CAP issues guide on comparative advertising campaigns
What must marketers consider when running a comparative advertising campaign?
The Committee of Advertising Practice (CAP) issued new guidance on 28 February 2019 identifying the key points for compliance by marketers in relation to comparative advertising.
Issues to be identified
The new CAP guide identifies four main issues:
- Type of claim
Marketers need to think carefully about what claim is being made and how it will be interpreted by consumers. The guide specifically warns against using ambiguous claims as these risk misleading consumers, and reminds marketers to ensure they have evidence to support an objective claim before the ad is run.
- Is it a comparison with an identifiable competitor?
If a comparison is made to an identifiable competitor, specific CAP Code rules apply. The guide highlights that the name of a competitor or a competitor’s product does not need to be stated for the ad to include an “identifiable” competitor. Being “identifiable” will vary widely between markets, ads, claims, audience and the context.
- Are the right things being compared?
The guide sets out that any comparative ads need to compare products which meet the same need or are intended for the same use – there needs to be a “sufficient degree of interchangeability” for consumers between the products being compared.
- Is the comparison verifiable?
The guide highlights that comparisons with identifiable competitors need to objectively compare one or more material, relevant, verifiable and representative features of the products. Such features can include price.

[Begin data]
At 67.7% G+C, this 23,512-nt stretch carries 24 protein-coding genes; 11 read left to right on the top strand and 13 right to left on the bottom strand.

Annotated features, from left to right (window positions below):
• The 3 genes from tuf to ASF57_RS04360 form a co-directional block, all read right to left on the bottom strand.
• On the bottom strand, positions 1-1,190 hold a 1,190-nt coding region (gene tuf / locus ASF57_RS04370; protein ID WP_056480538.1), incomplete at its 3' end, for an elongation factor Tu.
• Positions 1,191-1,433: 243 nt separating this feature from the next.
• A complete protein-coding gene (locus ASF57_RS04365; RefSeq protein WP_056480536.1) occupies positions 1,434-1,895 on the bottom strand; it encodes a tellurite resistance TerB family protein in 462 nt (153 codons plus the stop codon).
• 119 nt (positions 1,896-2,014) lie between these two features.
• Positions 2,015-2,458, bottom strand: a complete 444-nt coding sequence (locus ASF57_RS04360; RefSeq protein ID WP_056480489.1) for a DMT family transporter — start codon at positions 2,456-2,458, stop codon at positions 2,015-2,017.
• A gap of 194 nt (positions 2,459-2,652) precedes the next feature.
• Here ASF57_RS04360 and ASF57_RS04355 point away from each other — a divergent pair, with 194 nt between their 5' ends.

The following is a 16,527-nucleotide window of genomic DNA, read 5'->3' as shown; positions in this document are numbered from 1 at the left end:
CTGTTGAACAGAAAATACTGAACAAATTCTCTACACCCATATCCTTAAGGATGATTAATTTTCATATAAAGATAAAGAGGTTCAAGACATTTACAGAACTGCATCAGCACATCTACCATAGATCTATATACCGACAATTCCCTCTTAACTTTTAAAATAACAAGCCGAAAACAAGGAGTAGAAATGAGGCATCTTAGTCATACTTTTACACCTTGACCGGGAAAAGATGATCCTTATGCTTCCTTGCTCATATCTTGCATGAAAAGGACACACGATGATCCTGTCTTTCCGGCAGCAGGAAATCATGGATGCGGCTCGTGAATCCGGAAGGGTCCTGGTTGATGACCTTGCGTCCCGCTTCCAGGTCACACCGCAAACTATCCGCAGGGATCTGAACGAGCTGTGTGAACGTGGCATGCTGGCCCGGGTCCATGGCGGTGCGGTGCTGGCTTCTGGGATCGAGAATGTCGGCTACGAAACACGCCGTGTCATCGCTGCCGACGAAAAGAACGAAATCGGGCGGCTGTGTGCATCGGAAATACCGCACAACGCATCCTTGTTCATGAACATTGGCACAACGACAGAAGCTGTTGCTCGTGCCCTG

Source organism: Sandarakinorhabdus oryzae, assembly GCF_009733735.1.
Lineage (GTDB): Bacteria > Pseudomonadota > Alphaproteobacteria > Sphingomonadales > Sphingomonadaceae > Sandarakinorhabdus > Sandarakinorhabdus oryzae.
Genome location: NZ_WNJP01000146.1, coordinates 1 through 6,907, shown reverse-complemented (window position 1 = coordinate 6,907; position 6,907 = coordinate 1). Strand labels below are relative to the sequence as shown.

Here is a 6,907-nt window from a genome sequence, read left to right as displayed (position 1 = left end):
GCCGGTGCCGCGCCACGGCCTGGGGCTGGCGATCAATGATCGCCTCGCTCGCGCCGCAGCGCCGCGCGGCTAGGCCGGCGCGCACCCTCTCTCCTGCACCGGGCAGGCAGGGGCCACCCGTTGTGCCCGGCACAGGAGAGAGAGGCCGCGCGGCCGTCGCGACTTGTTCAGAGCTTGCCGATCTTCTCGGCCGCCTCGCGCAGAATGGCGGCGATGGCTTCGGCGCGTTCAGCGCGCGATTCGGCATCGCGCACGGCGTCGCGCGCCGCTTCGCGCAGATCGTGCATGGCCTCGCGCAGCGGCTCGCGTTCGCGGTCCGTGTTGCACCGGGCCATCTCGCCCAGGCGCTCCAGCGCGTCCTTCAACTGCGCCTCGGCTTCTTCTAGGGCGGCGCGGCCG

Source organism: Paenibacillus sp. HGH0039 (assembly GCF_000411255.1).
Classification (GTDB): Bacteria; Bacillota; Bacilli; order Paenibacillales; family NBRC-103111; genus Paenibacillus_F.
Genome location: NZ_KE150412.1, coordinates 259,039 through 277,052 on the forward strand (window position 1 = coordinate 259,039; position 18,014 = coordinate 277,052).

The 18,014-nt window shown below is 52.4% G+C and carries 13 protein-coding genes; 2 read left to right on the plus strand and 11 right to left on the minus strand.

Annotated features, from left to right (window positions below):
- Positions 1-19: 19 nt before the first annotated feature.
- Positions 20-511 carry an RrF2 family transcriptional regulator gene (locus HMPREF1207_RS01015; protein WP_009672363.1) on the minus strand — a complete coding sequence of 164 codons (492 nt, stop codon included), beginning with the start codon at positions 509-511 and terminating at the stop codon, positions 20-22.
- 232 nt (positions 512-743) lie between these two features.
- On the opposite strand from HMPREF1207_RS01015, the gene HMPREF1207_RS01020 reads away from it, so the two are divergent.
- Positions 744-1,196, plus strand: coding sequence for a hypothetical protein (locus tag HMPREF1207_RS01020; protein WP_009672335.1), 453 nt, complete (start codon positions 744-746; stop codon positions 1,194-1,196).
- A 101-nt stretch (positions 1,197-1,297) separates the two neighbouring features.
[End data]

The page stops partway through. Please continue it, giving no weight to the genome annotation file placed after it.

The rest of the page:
The guide also sets out information relating to claims of superiority or “top parity” (being claims that a product of an advertiser is one of the best). Unless claims are obviously “puffery”, the ASA is likely to regard any claims of superiority as objective. CAP warns against marketers from using the term “best”, as it could, in context, be considered a subjective claim, but also may well lead a consumer to believe the advertised products or services to have been shown to be better than their competitors.
The guide notes that “leading” claims such as “UK’s cheapest” are likely to be interpreted as a comparison of the advertised product against all its competitors, meaning such competitors are identifiable. The ASA may well consider such a claim to be in comparison to the whole market, and therefore expect to see evidence comparing the advertised product to the whole market, rather than just its leading competitors.
Comparing like for like
The CAP Code states that ads need to compare products or services which meet the same need or which are intended for the same purpose. The new guide states that, in order to comply with this requirement, marketers need to ensure the basis of any claim is clear that the ad is not likely to mislead consumers materially.
Any comparison with identifiable competitors needs to be verifiable. The guide states that, for a comparison to be considered verifiable, enough information must be included in the ad to enable a consumer to fully understand and check the accuracy of the claim. This information can include what the claim is based on and, in some cases, a signpost for consumers to find this information.
Why is this important?
The guide provides helpful information for marketers on comparative advertising campaigns, but also provides warning signs about what to avoid and the possible consequences. It highlights that marketers need to be able to verify any objective claim, and to provide evidence to substantiate any claims made.
Any practical tips?
Watch out for any superlative claims, eg “best”, “leading” “cheapest” etc. Depending on context, you may be making an objective claim against the whole market, and these types of claims can be hard to substantiate.